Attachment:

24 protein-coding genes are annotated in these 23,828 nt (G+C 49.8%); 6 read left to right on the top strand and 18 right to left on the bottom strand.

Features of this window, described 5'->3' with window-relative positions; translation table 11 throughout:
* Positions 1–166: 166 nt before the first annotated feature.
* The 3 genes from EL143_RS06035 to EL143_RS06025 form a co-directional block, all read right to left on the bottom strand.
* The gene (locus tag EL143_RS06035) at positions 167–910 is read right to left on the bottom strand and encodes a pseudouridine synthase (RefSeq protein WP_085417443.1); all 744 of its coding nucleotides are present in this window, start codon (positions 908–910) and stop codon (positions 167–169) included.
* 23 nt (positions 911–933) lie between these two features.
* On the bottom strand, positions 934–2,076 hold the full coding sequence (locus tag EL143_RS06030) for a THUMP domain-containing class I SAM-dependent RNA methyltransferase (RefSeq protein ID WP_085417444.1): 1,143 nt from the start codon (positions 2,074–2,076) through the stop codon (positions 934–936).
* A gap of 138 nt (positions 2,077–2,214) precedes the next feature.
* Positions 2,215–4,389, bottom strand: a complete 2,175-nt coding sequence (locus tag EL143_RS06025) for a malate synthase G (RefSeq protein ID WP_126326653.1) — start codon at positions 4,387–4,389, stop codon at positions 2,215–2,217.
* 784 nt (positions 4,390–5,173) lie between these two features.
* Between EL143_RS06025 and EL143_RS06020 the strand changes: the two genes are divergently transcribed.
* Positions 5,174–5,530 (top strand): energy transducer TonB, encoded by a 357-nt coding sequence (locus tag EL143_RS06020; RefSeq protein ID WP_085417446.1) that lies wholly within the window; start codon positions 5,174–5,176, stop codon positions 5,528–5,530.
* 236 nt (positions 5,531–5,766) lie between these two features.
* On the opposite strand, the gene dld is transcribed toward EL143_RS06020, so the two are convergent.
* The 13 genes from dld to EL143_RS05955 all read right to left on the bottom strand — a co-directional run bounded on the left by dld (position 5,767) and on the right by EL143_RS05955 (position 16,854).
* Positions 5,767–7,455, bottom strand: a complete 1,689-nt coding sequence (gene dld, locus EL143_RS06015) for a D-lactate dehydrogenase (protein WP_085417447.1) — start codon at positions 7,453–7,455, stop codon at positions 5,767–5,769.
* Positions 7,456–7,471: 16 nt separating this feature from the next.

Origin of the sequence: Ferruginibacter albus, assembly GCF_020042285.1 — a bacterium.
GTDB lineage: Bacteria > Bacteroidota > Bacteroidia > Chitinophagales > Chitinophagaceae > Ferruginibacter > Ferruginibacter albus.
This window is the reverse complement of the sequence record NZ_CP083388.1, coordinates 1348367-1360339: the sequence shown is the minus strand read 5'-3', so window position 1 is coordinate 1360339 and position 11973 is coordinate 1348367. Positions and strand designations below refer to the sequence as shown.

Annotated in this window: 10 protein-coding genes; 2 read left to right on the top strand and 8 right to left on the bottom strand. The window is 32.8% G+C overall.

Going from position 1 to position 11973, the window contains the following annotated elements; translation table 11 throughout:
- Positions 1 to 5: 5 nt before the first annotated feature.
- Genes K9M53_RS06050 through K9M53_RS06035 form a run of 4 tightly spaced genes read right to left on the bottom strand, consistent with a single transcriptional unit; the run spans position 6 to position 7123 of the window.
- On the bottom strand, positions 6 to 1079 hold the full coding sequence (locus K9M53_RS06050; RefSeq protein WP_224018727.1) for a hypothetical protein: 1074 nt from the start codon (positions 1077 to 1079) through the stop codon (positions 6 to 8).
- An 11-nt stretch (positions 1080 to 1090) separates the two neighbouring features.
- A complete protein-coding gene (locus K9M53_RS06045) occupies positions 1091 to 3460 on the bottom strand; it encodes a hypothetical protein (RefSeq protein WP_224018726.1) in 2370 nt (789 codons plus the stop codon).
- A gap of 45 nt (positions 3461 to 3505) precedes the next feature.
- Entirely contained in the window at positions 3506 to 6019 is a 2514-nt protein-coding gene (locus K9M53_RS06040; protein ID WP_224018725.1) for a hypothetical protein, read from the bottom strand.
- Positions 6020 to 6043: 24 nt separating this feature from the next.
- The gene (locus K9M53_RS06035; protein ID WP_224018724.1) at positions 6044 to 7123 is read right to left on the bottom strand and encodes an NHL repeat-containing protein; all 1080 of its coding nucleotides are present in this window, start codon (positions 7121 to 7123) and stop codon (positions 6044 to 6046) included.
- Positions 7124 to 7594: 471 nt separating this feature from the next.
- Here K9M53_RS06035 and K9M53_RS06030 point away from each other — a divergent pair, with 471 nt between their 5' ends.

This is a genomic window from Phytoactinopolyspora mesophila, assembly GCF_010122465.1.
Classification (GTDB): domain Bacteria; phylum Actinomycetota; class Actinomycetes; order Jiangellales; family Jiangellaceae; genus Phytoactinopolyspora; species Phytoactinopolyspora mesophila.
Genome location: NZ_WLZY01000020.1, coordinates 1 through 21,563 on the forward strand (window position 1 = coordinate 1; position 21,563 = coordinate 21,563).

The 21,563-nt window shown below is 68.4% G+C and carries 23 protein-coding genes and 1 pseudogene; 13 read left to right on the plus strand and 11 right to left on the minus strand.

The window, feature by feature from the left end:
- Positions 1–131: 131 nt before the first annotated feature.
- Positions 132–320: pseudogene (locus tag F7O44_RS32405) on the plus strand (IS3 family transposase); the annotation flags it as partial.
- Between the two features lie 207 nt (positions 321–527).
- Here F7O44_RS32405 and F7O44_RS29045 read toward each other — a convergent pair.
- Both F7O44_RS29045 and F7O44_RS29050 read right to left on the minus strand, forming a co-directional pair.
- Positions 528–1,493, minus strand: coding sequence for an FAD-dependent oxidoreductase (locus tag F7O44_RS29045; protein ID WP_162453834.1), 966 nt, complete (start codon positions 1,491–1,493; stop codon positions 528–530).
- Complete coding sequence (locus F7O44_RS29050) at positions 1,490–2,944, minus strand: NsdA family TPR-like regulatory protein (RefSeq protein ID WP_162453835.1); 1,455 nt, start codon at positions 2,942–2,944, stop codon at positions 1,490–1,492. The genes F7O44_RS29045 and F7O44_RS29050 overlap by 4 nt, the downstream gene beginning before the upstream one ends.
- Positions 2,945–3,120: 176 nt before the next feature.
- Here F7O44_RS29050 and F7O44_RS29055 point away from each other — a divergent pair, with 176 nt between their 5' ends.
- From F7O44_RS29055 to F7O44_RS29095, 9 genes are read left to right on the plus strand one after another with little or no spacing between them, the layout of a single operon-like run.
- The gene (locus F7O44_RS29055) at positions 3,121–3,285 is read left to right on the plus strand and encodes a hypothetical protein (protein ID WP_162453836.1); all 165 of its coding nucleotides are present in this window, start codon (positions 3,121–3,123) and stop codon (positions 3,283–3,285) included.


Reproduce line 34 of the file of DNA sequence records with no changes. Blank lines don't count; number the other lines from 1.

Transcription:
This is a genomic window from Phytoactinopolyspora mesophila, assembly GCF_010122465.1.